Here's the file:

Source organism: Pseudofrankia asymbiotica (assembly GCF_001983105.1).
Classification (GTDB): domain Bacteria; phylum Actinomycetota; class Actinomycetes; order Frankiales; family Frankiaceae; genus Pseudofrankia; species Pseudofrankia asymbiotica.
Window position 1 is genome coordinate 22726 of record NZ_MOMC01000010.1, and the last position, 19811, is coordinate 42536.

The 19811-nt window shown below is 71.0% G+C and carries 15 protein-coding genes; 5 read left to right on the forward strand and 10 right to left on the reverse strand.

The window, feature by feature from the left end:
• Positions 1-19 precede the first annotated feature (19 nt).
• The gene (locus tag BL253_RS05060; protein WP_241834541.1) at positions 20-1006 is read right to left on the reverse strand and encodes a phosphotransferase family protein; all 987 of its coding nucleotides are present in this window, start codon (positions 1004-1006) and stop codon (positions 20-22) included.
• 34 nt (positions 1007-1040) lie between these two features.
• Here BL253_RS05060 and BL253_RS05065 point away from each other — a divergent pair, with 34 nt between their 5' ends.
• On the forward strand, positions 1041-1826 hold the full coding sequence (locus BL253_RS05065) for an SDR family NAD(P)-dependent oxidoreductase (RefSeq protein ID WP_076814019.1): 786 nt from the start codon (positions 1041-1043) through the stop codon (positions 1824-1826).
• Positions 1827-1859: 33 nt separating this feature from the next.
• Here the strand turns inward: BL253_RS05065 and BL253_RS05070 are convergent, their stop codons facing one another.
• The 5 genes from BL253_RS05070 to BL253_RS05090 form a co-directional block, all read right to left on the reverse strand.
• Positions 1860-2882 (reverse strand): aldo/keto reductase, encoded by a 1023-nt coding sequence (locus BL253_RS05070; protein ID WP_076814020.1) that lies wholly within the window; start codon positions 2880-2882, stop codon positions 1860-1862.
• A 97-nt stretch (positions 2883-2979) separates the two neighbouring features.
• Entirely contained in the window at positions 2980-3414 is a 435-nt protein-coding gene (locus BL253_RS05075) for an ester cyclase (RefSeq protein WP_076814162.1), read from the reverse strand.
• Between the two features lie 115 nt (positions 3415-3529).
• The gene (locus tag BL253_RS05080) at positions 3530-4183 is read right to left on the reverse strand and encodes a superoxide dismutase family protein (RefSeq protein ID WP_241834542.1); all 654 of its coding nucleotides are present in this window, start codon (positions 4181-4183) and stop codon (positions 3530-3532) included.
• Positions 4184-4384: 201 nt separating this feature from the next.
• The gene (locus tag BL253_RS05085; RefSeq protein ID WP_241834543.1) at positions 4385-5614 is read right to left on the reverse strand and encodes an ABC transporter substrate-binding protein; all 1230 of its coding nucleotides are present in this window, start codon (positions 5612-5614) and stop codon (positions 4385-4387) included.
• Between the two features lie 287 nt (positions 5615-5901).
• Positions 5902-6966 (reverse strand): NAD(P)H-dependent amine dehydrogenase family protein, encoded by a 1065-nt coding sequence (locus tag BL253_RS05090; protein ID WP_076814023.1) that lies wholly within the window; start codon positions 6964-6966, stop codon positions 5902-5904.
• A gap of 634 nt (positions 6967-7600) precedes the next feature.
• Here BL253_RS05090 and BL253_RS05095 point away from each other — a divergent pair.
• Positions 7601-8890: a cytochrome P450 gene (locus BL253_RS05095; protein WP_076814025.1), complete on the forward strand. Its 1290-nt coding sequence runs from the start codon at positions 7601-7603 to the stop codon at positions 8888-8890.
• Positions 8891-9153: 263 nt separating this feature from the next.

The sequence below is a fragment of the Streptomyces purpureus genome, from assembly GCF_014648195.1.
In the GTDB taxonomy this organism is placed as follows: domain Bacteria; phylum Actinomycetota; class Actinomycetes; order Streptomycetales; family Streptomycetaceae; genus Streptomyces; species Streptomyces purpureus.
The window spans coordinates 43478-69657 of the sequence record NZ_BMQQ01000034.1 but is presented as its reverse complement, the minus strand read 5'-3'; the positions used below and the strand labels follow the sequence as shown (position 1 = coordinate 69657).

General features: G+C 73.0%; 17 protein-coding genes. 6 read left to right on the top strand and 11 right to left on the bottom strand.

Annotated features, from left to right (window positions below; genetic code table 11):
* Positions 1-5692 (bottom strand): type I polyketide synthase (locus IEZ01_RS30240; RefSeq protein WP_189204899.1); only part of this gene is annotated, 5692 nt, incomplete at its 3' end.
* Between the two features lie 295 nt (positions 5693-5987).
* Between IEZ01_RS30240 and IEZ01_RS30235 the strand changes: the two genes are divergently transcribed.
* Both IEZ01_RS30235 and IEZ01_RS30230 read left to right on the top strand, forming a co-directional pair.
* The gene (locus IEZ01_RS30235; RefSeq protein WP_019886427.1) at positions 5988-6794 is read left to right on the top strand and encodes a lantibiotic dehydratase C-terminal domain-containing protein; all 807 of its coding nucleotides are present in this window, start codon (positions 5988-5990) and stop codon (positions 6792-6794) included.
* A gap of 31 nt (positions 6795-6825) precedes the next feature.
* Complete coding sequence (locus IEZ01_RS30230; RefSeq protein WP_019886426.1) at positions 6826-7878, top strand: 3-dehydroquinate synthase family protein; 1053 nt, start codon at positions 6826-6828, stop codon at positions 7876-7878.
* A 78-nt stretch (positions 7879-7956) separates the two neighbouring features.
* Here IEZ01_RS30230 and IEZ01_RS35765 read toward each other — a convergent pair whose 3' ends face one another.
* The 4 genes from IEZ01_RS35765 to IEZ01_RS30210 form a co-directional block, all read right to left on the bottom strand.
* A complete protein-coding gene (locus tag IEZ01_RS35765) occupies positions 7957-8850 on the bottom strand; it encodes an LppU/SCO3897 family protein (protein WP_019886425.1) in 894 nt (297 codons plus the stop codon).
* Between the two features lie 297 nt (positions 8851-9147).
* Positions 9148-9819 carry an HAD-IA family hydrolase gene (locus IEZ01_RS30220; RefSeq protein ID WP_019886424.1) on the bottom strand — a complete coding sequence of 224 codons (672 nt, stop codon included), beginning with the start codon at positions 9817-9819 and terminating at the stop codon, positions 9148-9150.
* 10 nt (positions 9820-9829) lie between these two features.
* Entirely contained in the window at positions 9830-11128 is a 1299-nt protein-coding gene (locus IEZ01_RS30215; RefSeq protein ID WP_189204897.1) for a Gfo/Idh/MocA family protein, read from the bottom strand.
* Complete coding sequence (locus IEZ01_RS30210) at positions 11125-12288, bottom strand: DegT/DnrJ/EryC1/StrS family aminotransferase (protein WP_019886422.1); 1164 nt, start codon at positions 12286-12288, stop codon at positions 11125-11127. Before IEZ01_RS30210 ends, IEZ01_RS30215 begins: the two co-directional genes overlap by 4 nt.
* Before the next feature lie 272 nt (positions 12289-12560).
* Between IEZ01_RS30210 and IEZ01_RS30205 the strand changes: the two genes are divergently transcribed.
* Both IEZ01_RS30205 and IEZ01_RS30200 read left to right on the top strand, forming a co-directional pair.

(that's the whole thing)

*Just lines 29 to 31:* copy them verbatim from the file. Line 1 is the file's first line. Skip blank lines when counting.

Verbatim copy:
The window spans coordinates 43478-69657 of the sequence record NZ_BMQQ01000034.1 but is presented as its reverse complement, the minus strand read 5'-3'; the positions used below and the strand labels follow the sequence as shown (position 1 = coordinate 69657).

General features: G+C 73.0%; 17 protein-coding genes. 6 read left to right on the top strand and 11 right to left on the bottom strand.

Annotated features, from left to right (window positions below; genetic code table 11):